Date: May 2003
Creator: Dye, Scott Allen
Partner: UNT Libraries

Playing Jonah's Hand: Poems

Description: Playing Jonah's Hand: Poems is a collection of poems with a critical introduction. The introduction consists of two independent essays, both of which examine intersections between poetry and Christian theology. In the first essay I identify the imaginative faculty as the primary source of agency for the speaker in John Donne's "Holy Sonnets." Working upon Barbara Lewalski's assertion that these sonnets represent "the Protestant paradigm of salvation in its stark, dramatic, Pauline terms," I consider the role of the imagination in the spiritual transformation represented within the sequence. Donne foregrounds a Calvinistic theology that posits both humanity's total depravity and God's grace and mercy as the only avenue of transcendence. Whatever agency the speaker exhibits is generated by the exercise of his imagination, which leads him to a recognition of his sinfulness and the necessity of God's grace. In the second essay I investigate the presence of a negative theology within "Lachrimae, or Seven Tears Figured in Seven Passionate Pavans," a sonnet sequence by Geoffrey Hill. In this sequence, Hill demonstrates the possibilities that surface through an integration of negative theology with postmodern theories of language, both of which have been influenced by the philosophical writings of Martin Heidegger. The two inform and transform each other while producing a tension that is productive ground for poetry. The main body of the manuscript includes a collection of poems built upon thematic parallels with the Biblical account of Jonah, acknowledging the character's continued frustration with God in Chapter Four of Jonah, which is commonly forgotten in popular and religious representations of the story. The four sections in the manuscript include poems that struggle to negotiate the tensions between the will of a compelling God and the will of the individual.
Date: May 2000
Creator: Dyer, Gregory A.
Partner: UNT Libraries

Animals-as-Trope in the Selected Fiction of Zora Neale Hurston, Alice Walker, and Toni Morrison

Description: In this dissertation, I show how 20th century African-American women writers such as Zora Neale Hurston, Alice Walker, and Toni Morrison utilize animals-as-trope in order to illustrate the writers' humanity and literary vision. In the texts that I have selected, I have found that animals-as-trope functions in two important ways: the first function of animal as trope is a pragmatic one, which serves to express the humanity of African Americans; and the second function of animal tropes in African-American women's fiction is relational and expresses these writers' "ethic of caring" that stems from their folk and womanist world view. Found primarily in slave narratives and in domestic fiction of the 19th and early 20th centuries, pragmatic animal metaphors and/or similes provide direct analogies between the treatment of African-Americans and animals. Here, these writers often engage in rhetoric that challenges pro-slavery apologists, who attempted to disprove the humanity of African-Americans by portraying them as animals fit to be enslaved. Animals, therefore, become the metaphor of both the abolitionist and the slavery apologist for all that is not human. The second function of animals-as-trope in the fiction of African-American women writers goes beyond the pragmatic goal of proving African-Americans's common humanity, even though one could argue that this goal is still present in contemporary African-American fiction. Animals-as-trope also functions to express the African-American woman writer's understanding that 1) all oppressions stem from the same source; 2) that the division between nature/culture is a false onethat a universal connection exists between all living creatures; and 3) that an ethic of caring, or relational epistemology, can be extended to include non-human animals. Twentieth-century African-American writers such as Hurston, Walker, and Morrison participate in what anthropologists term, "neototemism," which is the contemporary view that humankind is part of nature, or a vision that Morrison would ...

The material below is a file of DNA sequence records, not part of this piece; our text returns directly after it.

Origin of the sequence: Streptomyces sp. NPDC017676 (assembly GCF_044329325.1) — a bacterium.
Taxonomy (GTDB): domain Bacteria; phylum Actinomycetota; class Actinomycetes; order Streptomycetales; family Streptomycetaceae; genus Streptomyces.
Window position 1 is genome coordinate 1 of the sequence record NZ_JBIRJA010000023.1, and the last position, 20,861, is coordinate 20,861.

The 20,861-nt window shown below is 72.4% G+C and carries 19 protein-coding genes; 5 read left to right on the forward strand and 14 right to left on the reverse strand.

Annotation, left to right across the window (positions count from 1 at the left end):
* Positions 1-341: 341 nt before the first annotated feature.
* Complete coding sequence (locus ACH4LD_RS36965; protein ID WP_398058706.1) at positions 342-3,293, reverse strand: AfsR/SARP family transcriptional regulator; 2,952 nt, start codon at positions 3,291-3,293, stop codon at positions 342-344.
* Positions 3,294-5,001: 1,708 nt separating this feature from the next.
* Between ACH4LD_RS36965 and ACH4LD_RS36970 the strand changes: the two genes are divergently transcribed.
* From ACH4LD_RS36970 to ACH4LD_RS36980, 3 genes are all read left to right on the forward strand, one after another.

Date: August 1999
Creator: Erickson, Stacy M.
Partner: UNT Libraries

The Afro-British Slave Narrative: The Rhetoric of Freedom in the Kairos of Abolition